Will Hugo Chavez lose the election tomorrow?

Rick Moran
Observers on the ground in Venezuela are saying that despite overwhelming advantages, Hugo Chavez is in trouble and, in a fair election, could very well lose to Henrique Capriles, the charismatic 40 year old former state governor.

New Republic:

The 40-year old state governor has run a nearly flawless campaign: sidelining the opposition's reactionary wing in favor of a much more moderate Social Democratic stance. Young, nimble and energetic, Capriles has spoken to working class Venezuelans in less urban parts of the country in their own language-certainly much more so than the more conservative leaders who led the opposition before him. Running on a record of achievement in his home state of Miranda, Capriles has capitalized on people's growing day-to-day frustration with the dysfunctional chavista state, promising to keep its popular social programs while radically cracking down on the runaway waste, corruption and political sectarianism that hobble every chavista initiative.

It's been a brilliantly executed campaign against a government that, for all its oil billions, has made one blunder after another on the trail. Chávez legendary common touch has been nowhere in sight. Instead he's been campaigning on a platform top-heavy with distant abstractions about "building Bolivarian socialism of the 21st century in Venezuela as an alternative to destructive and savage capitalism," "achieving equilibrium in the universe and guaranteeing planetary peace" and "preserving life on the planet and saving the human species."

[...]

In a strange way, Capriles has positioned himself as Chávez's heir more than his competitor, the one best positioned to straighten out the chavista state and make good on the promise of radical social reform Chávez promised, but that his bloated, corruption-ridden state could never deliver. And that's why, despite the thousands of hours of chavista propaganda broadcasts, despite the petrobillions spent on populist giveaways, despite all of the crushing advantages of incumbency in an authoritarian petrostate, Henrique Capriles really does have a chance this Sunday.

And that, in itself, is a remarkable achievement.

I discussed the Venezuelan presidential election a few weeks ago on my radio show with Latin American experts Fausta Wertz and former ambassador Jaime Darenblum. Both believe that it will be nearly impossible for Capriles to win because Chavez controls the electoral apparatus and if it is close, will likely steal the election.

For Capriles to win, he would have to draw a clear majority of support - and even then, nothing is certain. Still, it is heartening to see the Venezuelan people awaking from their decade long slumber to throw this strutting peacock of a dictator out of office.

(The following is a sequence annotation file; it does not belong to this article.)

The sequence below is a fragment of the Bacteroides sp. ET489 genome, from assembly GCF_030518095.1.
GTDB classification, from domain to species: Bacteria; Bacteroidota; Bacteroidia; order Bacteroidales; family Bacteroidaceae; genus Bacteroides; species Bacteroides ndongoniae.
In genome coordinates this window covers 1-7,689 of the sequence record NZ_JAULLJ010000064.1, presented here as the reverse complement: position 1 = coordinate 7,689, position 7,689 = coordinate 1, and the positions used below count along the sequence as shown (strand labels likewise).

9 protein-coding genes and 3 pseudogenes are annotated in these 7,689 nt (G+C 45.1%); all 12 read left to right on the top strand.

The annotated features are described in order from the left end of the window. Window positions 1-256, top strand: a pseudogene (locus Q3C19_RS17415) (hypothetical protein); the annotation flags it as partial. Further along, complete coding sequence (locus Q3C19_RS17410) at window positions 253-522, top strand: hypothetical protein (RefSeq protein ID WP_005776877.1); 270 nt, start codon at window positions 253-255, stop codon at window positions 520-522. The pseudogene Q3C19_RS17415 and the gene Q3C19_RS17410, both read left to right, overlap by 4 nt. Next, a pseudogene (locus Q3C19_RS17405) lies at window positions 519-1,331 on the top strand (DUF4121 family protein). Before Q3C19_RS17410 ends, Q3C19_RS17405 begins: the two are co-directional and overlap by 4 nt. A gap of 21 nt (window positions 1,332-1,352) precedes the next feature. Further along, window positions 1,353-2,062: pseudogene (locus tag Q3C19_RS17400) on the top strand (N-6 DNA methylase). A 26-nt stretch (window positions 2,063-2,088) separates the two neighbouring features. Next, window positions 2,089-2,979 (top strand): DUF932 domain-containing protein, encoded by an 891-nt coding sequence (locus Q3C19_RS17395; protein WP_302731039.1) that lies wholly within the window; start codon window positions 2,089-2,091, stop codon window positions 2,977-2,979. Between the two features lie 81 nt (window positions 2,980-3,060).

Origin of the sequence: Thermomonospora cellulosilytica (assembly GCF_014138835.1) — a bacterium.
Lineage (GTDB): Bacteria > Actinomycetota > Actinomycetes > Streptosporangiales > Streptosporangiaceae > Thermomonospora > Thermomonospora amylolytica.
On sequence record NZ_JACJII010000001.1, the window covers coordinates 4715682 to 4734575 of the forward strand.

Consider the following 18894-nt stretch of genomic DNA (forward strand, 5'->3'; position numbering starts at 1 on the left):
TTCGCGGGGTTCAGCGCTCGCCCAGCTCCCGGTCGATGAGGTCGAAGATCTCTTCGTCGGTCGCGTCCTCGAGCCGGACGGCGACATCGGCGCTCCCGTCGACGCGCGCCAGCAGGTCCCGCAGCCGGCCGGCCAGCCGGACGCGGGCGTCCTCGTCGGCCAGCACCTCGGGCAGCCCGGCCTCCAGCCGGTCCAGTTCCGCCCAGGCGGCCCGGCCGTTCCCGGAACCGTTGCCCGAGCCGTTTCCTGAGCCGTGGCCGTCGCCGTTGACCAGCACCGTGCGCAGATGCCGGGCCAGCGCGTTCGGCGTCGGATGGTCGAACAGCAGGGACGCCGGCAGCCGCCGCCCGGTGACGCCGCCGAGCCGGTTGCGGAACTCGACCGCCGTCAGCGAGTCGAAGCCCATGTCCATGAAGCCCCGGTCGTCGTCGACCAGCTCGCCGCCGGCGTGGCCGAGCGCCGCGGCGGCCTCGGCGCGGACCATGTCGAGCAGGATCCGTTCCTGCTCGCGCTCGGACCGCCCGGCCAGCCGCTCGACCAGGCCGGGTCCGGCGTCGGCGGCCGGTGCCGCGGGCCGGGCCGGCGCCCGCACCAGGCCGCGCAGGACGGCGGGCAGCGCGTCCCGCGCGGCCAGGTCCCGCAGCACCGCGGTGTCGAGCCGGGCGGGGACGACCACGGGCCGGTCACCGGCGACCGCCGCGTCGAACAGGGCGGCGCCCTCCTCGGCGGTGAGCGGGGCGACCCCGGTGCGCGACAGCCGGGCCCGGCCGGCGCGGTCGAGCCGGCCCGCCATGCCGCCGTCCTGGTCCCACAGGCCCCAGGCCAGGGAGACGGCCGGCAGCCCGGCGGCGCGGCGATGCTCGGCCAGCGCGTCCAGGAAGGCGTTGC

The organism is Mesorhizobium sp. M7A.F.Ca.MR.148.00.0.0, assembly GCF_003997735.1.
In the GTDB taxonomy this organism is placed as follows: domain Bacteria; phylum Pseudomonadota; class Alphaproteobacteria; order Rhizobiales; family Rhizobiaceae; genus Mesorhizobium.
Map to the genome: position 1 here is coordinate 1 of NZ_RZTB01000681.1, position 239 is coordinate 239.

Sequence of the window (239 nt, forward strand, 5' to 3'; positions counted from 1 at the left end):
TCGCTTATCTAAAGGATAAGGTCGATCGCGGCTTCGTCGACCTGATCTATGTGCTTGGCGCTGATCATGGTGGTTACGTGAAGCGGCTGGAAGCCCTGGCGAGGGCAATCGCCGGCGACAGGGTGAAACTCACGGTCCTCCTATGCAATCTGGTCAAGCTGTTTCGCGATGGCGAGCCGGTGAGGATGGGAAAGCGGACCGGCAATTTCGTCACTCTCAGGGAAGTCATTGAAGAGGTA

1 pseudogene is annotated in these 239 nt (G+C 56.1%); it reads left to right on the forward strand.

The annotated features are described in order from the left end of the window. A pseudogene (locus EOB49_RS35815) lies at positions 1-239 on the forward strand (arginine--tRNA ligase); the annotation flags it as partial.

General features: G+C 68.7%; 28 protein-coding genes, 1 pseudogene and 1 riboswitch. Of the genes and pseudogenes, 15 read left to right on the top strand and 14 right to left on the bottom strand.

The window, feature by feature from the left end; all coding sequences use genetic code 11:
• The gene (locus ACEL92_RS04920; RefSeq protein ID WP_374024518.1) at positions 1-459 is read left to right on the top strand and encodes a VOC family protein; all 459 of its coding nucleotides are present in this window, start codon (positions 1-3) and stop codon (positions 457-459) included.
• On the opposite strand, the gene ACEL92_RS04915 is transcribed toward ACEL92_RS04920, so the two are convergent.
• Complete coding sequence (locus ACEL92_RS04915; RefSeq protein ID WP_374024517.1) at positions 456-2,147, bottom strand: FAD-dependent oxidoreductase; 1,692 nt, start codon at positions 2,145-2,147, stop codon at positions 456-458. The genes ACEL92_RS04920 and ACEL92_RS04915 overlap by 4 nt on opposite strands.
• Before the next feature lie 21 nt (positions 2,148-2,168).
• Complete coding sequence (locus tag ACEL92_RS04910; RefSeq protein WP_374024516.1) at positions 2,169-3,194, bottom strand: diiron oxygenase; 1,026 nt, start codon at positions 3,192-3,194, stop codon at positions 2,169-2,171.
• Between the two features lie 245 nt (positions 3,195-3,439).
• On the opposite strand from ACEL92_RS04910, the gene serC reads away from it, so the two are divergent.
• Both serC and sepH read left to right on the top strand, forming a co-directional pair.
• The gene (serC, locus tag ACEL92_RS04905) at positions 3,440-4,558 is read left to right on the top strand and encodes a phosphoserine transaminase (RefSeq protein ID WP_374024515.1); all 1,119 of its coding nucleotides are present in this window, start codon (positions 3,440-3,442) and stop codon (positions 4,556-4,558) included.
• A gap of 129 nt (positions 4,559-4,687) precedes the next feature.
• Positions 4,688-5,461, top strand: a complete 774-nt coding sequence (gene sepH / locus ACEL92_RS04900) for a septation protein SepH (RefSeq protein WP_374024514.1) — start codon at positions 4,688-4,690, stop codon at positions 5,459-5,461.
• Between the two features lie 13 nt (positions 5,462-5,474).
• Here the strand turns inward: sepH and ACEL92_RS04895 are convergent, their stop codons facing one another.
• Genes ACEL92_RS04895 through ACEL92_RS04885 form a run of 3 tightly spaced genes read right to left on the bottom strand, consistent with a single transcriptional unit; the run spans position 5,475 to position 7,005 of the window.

Observers on the ground in Venezuela are saying that despite overwhelming advantages, Hugo Chavez is in trouble and, in a fair election, could very well lose to Henrique Capriles, the charismatic 40 year old former state governor.

New Republic:

The 40-year old state governor has run a nearly flawless campaign: sidelining the opposition's reactionary wing in favor of a much more moderate Social Democratic stance. Young, nimble and energetic, Capriles has spoken to working class Venezuelans in less urban parts of the country in their own language-certainly much more so than the more conservative leaders who led the opposition before him. Running on a record of achievement in his home state of Miranda, Capriles has capitalized on people's growing day-to-day frustration with the dysfunctional chavista state, promising to keep its popular social programs while radically cracking down on the runaway waste, corruption and political sectarianism that hobble every chavista initiative.

It's been a brilliantly executed campaign against a government that, for all its oil billions, has made one blunder after another on the trail. Chávez legendary common touch has been nowhere in sight. Instead he's been campaigning on a platform top-heavy with distant abstractions about "building Bolivarian socialism of the 21st century in Venezuela as an alternative to destructive and savage capitalism," "achieving equilibrium in the universe and guaranteeing planetary peace" and "preserving life on the planet and saving the human species."

[...]

In a strange way, Capriles has positioned himself as Chávez's heir more than his competitor, the one best positioned to straighten out the chavista state and make good on the promise of radical social reform Chávez promised, but that his bloated, corruption-ridden state could never deliver. And that's why, despite the thousands of hours of chavista propaganda broadcasts, despite the petrobillions spent on populist giveaways, despite all of the crushing advantages of incumbency in an authoritarian petrostate, Henrique Capriles really does have a chance this Sunday.

And that, in itself, is a remarkable achievement.

I discussed the Venezuelan presidential election a few weeks ago on my radio show with Latin American experts Fausta Wertz and former ambassador Jaime Darenblum. Both believe that it will be nearly impossible for Capriles to win because Chavez controls the electoral apparatus and if it is close, will likely steal the election.

For Capriles to win, he would have to draw a clear majority of support - and even then, nothing is certain. Still, it is heartening to see the Venezuelan people awaking from their decade long slumber to throw this strutting peacock of a dictator out of office.